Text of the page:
The LATINNO Project at the WZB Berlin Social Science Center, which investigates democratic innovations that have evolved in eighteen countries across Latin America since 1990, has just completed a study of new digital institutional designs that promote e-participation aimed at improving democracy. The research has focused on Brazil, Colombia, Mexico and Peru – countries with different political and social backgrounds, as well as varied population sizes and level of internet connectivity. The findings not only disclose common patterns among these countries, but also indicate trends that may reveal how digital democracy may evolve in the region in the coming years.
Latin America is the world’s third largest regional online market.
Taken together, Brazil, Colombia, Mexico and Peru have created 206 innovations for e-participation between 2000 and 2016, 141 of which are still active in 2017. Brazil and Mexico are the countries with the highest number of digital innovations (73 and 71, respectively), followed by Colombia (32) and Peru (30). Given that Brazil and Mexico are both large countries with large populations, one could expect their number of digital innovations to be higher. However, Colombia and Peru have quite high numbers of democratic innovations that do not involve e-participation, meaning that those countries have been incorporating ICT-tools of participation to a lesser extent.
The number of innovations created in 2015 is five times higher than the number implemented in 2010 (the year after which about 90% of all cases have been initiated). Although most new digital spaces for e-participation are recent and new technologies quickly become old, the innovations have overall been demonstrating a reasonable sustainability. Interestingly, political events like elections or changes in government seem to, respectively, hinder or trigger the new forms of e-participation.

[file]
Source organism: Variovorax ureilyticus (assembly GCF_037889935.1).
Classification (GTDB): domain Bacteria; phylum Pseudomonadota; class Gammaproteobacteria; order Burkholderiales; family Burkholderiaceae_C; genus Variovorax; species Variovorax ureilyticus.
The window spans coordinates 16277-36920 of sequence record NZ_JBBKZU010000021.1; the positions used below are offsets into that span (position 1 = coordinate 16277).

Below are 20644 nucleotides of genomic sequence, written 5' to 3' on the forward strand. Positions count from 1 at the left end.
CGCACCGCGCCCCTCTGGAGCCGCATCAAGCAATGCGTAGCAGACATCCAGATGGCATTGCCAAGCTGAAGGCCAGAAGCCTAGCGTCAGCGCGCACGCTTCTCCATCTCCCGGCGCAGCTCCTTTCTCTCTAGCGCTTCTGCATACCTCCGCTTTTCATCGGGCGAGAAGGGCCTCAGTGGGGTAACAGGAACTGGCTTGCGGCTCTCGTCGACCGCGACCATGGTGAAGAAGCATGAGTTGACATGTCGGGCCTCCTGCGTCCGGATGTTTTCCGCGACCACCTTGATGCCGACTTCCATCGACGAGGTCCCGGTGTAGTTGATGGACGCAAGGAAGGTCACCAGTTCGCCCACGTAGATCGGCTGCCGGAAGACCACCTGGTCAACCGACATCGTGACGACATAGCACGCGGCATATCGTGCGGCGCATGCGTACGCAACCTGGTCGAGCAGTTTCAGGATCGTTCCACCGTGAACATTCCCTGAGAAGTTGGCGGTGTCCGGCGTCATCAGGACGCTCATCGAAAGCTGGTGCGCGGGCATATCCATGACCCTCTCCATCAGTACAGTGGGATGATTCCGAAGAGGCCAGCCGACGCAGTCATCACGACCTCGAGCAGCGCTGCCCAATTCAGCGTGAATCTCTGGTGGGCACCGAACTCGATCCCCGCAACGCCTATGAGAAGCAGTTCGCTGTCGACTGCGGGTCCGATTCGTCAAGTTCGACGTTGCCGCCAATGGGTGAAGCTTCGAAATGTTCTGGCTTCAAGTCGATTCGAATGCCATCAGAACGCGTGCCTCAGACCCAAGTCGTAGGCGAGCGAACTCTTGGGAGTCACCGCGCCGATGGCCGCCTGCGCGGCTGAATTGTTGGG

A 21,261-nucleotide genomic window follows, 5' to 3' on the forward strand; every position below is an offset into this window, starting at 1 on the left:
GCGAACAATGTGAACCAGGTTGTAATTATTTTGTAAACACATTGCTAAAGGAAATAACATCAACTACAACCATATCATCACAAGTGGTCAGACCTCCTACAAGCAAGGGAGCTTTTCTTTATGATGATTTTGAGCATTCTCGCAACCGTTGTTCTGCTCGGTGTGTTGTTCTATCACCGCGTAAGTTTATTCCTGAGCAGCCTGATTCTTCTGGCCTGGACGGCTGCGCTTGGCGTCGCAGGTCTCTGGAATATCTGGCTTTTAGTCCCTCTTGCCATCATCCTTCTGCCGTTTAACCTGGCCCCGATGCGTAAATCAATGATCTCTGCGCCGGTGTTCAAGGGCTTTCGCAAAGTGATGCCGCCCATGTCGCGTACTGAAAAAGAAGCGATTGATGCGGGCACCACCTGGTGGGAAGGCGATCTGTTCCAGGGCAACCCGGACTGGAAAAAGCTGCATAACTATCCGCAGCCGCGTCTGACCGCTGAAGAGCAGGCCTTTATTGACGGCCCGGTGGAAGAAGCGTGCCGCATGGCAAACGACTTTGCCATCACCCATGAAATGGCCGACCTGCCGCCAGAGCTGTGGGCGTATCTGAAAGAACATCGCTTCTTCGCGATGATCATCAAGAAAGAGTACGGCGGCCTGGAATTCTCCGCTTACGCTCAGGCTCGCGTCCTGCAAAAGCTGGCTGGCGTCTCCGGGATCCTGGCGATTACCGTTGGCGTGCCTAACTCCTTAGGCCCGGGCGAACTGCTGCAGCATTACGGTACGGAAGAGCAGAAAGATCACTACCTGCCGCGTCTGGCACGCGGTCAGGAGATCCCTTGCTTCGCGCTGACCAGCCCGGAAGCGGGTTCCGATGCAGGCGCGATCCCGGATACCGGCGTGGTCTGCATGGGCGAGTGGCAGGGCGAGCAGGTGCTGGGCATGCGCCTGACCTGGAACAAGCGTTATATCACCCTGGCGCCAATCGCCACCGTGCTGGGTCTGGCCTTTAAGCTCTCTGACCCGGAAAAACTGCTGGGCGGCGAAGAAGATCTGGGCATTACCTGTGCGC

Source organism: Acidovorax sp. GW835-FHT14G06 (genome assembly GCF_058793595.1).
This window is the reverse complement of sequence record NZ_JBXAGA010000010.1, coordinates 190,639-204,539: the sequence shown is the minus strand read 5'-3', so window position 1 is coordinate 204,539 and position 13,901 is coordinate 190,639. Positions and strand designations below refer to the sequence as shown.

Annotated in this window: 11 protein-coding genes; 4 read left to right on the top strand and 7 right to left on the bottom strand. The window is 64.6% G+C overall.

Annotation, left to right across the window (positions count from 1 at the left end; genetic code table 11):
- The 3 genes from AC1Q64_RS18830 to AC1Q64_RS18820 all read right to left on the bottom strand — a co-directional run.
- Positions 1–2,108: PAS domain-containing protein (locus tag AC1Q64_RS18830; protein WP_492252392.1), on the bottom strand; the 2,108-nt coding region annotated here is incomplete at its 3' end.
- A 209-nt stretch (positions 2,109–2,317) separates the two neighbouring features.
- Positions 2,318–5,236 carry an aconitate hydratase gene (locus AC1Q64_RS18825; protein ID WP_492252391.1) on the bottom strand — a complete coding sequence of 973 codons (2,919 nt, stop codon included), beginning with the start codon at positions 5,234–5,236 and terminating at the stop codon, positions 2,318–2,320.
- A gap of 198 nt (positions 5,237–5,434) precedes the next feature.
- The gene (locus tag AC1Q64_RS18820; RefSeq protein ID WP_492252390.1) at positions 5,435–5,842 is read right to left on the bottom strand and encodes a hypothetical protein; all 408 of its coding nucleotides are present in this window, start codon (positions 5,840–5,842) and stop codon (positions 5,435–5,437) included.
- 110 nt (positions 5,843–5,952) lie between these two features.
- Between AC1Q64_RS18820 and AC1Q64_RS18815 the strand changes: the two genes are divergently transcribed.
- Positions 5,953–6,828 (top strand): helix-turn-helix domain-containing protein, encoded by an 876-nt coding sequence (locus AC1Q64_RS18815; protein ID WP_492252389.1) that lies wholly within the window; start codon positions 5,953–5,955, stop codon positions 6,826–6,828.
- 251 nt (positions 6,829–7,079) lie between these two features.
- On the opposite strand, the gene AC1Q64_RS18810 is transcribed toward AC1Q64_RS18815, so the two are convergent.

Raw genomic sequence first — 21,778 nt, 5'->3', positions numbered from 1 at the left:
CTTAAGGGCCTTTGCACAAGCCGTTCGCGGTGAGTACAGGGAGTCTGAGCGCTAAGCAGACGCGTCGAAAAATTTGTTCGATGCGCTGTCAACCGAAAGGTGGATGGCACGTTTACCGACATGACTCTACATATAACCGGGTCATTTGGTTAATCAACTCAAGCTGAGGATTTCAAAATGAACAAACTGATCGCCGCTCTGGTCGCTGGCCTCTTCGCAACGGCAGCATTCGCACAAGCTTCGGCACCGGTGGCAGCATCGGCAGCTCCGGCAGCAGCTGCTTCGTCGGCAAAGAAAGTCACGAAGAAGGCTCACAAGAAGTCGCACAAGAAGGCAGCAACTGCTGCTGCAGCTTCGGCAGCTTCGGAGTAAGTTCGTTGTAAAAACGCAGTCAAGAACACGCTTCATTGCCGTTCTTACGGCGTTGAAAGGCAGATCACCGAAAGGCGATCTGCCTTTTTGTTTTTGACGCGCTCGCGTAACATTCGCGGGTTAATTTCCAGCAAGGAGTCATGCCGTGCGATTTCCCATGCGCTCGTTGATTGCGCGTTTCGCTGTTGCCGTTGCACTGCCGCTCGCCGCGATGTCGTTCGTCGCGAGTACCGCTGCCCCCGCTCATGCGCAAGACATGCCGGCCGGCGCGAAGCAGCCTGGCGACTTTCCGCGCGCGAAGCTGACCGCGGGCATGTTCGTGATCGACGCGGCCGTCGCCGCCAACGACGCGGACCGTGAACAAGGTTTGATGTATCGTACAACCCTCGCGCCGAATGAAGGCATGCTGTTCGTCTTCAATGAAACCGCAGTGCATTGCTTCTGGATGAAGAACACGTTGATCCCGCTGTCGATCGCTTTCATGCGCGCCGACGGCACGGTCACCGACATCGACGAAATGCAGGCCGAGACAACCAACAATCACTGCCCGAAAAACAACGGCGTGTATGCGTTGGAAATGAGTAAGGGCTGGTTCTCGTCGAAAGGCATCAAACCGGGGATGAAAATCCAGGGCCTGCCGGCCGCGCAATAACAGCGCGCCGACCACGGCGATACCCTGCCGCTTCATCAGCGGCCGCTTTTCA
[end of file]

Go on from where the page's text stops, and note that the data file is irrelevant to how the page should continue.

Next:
Such fluctuations may be associated to the fact that governments are the major initiators of digital innovations, and alone account for about a half of all e-participation initiatives in the four countries. However, civil society organizations have been increasingly implementing their initiatives as they partner with governments, as well as with international and private organizations. Interestingly, civil society organizations are more often the initiators of digital innovations than of those that depend on offline means of participation, indicating that ICT-tools prompt civil society organizations to initiate and develop participatory processes. Digital innovations are also suitable venues for fostering co-governance: in more than half of the cases studied, governments and citizens come together in the policy process regardless of who has initiated or developed the innovation.